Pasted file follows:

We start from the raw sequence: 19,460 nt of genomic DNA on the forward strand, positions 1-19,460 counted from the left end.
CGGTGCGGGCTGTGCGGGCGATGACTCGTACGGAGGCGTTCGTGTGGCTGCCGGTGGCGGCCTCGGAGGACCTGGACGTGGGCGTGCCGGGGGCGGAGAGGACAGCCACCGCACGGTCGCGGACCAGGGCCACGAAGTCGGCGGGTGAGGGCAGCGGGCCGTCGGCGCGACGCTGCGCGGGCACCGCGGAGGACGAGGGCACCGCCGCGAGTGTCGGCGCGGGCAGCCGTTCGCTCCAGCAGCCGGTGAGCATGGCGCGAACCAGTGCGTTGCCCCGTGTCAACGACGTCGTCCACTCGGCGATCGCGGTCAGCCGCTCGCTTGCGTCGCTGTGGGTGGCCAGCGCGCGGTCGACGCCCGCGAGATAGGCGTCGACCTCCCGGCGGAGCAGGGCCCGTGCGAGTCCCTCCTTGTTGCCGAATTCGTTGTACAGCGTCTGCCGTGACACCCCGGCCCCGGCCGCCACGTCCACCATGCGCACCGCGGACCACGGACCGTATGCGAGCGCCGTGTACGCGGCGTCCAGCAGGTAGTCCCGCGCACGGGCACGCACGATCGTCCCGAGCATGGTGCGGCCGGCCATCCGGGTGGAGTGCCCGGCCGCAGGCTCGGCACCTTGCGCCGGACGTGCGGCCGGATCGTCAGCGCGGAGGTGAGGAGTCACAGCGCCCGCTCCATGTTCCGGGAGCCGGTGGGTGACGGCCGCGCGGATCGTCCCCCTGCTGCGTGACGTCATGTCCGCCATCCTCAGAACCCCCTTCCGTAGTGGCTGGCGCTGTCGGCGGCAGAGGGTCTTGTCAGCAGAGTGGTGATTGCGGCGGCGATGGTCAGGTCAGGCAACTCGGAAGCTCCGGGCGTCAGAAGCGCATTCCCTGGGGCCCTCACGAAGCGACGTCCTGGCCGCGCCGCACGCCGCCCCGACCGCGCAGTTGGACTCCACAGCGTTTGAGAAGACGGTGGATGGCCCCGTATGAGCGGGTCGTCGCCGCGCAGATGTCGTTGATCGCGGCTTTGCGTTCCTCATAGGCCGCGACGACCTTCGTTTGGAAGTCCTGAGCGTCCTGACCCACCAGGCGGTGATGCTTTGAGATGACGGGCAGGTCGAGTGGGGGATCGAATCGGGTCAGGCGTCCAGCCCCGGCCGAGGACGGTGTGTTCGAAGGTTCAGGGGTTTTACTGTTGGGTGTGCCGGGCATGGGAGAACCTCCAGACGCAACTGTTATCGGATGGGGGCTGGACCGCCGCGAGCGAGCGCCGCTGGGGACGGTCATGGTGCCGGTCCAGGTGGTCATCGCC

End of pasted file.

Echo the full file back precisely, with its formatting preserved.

We start from the raw sequence: 19,460 nt of genomic DNA on the forward strand, positions 1-19,460 counted from the left end.
CGGTGCGGGCTGTGCGGGCGATGACTCGTACGGAGGCGTTCGTGTGGCTGCCGGTGGCGGCCTCGGAGGACCTGGACGTGGGCGTGCCGGGGGCGGAGAGGACAGCCACCGCACGGTCGCGGACCAGGGCCACGAAGTCGGCGGGTGAGGGCAGCGGGCCGTCGGCGCGACGCTGCGCGGGCACCGCGGAGGACGAGGGCACCGCCGCGAGTGTCGGCGCGGGCAGCCGTTCGCTCCAGCAGCCGGTGAGCATGGCGCGAACCAGTGCGTTGCCCCGTGTCAACGACGTCGTCCACTCGGCGATCGCGGTCAGCCGCTCGCTTGCGTCGCTGTGGGTGGCCAGCGCGCGGTCGACGCCCGCGAGATAGGCGTCGACCTCCCGGCGGAGCAGGGCCCGTGCGAGTCCCTCCTTGTTGCCGAATTCGTTGTACAGCGTCTGCCGTGACACCCCGGCCCCGGCCGCCACGTCCACCATGCGCACCGCGGACCACGGACCGTATGCGAGCGCCGTGTACGCGGCGTCCAGCAGGTAGTCCCGCGCACGGGCACGCACGATCGTCCCGAGCATGGTGCGGCCGGCCATCCGGGTGGAGTGCCCGGCCGCAGGCTCGGCACCTTGCGCCGGACGTGCGGCCGGATCGTCAGCGCGGAGGTGAGGAGTCACAGCGCCCGCTCCATGTTCCGGGAGCCGGTGGGTGACGGCCGCGCGGATCGTCCCCCTGCTGCGTGACGTCATGTCCGCCATCCTCAGAACCCCCTTCCGTAGTGGCTGGCGCTGTCGGCGGCAGAGGGTCTTGTCAGCAGAGTGGTGATTGCGGCGGCGATGGTCAGGTCAGGCAACTCGGAAGCTCCGGGCGTCAGAAGCGCATTCCCTGGGGCCCTCACGAAGCGACGTCCTGGCCGCGCCGCACGCCGCCCCGACCGCGCAGTTGGACTCCACAGCGTTTGAGAAGACGGTGGATGGCCCCGTATGAGCGGGTCGTCGCCGCGCAGATGTCGTTGATCGCGGCTTTGCGTTCCTCATAGGCCGCGACGACCTTCGTTTGGAAGTCCTGAGCGTCCTGACCCACCAGGCGGTGATGCTTTGAGATGACGGGCAGGTCGAGTGGGGGATCGAATCGGGTCAGGCGTCCAGCCCCGGCCGAGGACGGTGTGTTCGAAGGTTCAGGGGTTTTACTGTTGGGTGTGCCGGGCATGGGAGAACCTCCAGACGCAACTGTTATCGGATGGGGGCTGGACCGCCGCGAGCGAGCGCCGCTGGGGACGGTCATGGTGCCGGTCCAGGTGGTCATCGCC